PDF Accessibility - What Makes a PDF Accessible?

The accessibility of electronic documents generally refers to facilitating the use of technology for people with disabilities.

To be accessible, a PDF document must contain:

  • A logical reading order
  • Alternative text that defines your images
  • Header rows defined for tables
  • A specified document language
  • Field descriptions defined for all fields
  • The correct field tab order

An Introduction to PDF Accessibility - Part 1 (2:14)

Accessible PDFs: The Process

  • Preparation - Preparing your document for accessibility

    1. Create an accessible file in Word, PowerPoint, etc.
    2. Convert your file to PDF using Acrobat PDFMaker plug-in
  • Stage 1 - Review - Check your PDF for Accessibility

    1. Perform a quick check using Adobe Acrobat to check for accessibility
    2. If no tags are detected, add tags using Acrobat
    3. Assess the reading order of your PDF
    4. Perform a full check on your document
  • Stage 2 - Correct:  Repairing accessibility problems

    1. Adjust the reading order of your PDF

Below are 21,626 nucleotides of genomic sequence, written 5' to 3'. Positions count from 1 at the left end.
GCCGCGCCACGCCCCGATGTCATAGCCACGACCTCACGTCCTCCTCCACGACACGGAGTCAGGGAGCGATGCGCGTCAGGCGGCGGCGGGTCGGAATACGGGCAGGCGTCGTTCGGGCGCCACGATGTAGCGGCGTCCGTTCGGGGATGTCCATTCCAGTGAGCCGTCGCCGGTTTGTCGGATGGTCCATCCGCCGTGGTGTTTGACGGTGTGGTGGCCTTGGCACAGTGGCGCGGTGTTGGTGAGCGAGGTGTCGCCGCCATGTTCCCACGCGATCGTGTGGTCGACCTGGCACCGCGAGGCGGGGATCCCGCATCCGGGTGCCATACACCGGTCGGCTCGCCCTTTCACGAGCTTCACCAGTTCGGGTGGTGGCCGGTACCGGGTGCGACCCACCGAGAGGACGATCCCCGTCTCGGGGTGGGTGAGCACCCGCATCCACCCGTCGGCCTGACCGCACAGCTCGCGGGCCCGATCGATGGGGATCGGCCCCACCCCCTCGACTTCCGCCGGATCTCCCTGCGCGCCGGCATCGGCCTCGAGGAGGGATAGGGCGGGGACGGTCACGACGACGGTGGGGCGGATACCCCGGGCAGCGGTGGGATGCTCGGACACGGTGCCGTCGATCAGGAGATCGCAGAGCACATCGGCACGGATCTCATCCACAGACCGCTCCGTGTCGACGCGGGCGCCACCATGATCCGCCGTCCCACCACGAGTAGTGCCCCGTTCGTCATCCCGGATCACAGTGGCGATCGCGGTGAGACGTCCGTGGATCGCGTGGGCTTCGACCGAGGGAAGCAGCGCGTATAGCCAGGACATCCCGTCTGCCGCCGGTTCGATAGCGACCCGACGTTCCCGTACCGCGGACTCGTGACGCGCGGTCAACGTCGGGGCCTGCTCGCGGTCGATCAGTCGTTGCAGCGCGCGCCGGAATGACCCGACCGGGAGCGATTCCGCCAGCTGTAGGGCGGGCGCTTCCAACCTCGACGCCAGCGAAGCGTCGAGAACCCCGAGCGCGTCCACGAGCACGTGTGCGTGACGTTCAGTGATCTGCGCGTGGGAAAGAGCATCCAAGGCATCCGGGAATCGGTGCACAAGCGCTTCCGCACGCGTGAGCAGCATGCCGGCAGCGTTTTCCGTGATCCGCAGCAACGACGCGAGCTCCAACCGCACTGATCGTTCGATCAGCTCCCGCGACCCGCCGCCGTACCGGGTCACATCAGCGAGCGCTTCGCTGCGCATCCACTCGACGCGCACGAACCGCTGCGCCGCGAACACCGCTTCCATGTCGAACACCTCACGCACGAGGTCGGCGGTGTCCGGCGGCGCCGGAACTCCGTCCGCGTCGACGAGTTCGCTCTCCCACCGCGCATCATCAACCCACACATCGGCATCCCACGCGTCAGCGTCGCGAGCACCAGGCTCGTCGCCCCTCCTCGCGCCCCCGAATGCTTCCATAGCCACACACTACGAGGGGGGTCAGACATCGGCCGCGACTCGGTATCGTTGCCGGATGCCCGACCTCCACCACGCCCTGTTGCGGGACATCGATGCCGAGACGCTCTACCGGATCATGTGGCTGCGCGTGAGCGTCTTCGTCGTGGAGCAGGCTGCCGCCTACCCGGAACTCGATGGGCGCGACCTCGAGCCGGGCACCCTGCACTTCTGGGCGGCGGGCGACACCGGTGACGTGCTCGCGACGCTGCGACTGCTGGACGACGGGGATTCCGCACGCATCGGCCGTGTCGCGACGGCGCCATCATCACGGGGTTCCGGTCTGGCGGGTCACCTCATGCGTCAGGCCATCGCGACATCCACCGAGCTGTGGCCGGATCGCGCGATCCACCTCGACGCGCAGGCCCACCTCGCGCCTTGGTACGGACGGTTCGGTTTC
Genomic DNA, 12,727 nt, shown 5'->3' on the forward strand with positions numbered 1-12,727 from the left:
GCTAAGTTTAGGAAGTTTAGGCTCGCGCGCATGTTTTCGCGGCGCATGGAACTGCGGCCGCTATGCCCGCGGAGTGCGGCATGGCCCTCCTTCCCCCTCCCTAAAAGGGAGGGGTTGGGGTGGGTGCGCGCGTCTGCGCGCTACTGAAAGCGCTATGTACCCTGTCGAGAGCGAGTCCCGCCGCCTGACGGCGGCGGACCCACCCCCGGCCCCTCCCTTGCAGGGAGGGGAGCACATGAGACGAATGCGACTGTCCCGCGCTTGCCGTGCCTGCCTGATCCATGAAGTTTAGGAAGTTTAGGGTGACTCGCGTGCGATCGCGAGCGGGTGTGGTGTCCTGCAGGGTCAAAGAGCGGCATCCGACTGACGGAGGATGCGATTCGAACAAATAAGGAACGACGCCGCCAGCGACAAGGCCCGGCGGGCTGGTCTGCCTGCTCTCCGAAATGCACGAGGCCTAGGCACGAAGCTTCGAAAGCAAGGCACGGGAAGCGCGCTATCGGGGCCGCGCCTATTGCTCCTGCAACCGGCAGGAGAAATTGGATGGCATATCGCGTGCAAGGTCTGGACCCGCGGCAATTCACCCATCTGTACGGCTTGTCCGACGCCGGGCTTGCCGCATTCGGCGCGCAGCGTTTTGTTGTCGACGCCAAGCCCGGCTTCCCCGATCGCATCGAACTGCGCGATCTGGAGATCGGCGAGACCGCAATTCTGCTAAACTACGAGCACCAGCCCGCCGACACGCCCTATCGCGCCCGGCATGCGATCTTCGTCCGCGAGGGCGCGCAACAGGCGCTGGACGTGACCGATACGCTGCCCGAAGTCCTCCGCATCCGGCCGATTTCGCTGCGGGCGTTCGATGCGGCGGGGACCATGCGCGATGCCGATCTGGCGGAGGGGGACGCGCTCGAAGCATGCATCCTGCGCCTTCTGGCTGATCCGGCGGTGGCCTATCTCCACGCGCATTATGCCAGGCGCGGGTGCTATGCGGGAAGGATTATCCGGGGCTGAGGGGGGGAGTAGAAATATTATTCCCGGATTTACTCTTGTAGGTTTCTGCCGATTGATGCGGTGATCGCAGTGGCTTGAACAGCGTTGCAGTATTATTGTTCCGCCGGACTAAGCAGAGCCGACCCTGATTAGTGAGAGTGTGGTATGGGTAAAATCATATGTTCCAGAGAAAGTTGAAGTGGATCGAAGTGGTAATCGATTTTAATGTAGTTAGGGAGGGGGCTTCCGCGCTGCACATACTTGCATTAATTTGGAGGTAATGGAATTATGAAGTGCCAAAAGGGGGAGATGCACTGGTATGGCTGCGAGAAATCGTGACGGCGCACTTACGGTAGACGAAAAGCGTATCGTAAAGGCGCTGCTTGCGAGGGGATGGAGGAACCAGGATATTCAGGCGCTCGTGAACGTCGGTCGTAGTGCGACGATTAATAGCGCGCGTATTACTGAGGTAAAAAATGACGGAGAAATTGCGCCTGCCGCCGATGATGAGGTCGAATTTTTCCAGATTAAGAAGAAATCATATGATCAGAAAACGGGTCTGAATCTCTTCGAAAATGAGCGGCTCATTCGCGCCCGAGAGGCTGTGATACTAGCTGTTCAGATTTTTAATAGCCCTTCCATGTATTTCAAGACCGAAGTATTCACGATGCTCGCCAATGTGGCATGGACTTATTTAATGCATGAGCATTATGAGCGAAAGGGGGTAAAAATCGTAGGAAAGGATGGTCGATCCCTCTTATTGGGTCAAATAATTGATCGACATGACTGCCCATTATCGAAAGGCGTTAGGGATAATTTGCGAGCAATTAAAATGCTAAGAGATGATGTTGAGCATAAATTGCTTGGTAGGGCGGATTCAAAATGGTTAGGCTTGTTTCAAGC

2. Fix any accessibility problems
  • Stage 3 - Final Review: Re-run accessibility checks

    1. Refer to Stage 1: Review, to re-run accessibility checks on your document
    2. If accessible in the final review, the document is ready to post online
Process of creating an accessible PDF document include 4 steps:  Preparation: Prepare your document, Review: check your PDF for Accessibility, Correct: Repairing accessibility problems and Final Review: rerun accessibility checks.

An Introduction to PDF Accessibility - Part 2 (2:30)


  • This training has been funded in part by the EnACT (Ensuring Access through Collaboration and Technology) grant. 
  • Written and developed by Sacramento State Online Learning professionals, Monica Range and Cryssel Vera and technical crew, Ivan Vajar, Ken Young, and Jennifer Wicks with guidance from the CSU Professional Development Work Group.


If you have difficulty accessing any material on this site or need an alternate format, or you just have questions and want to give feedback, contact the Accessible Technology Initiative.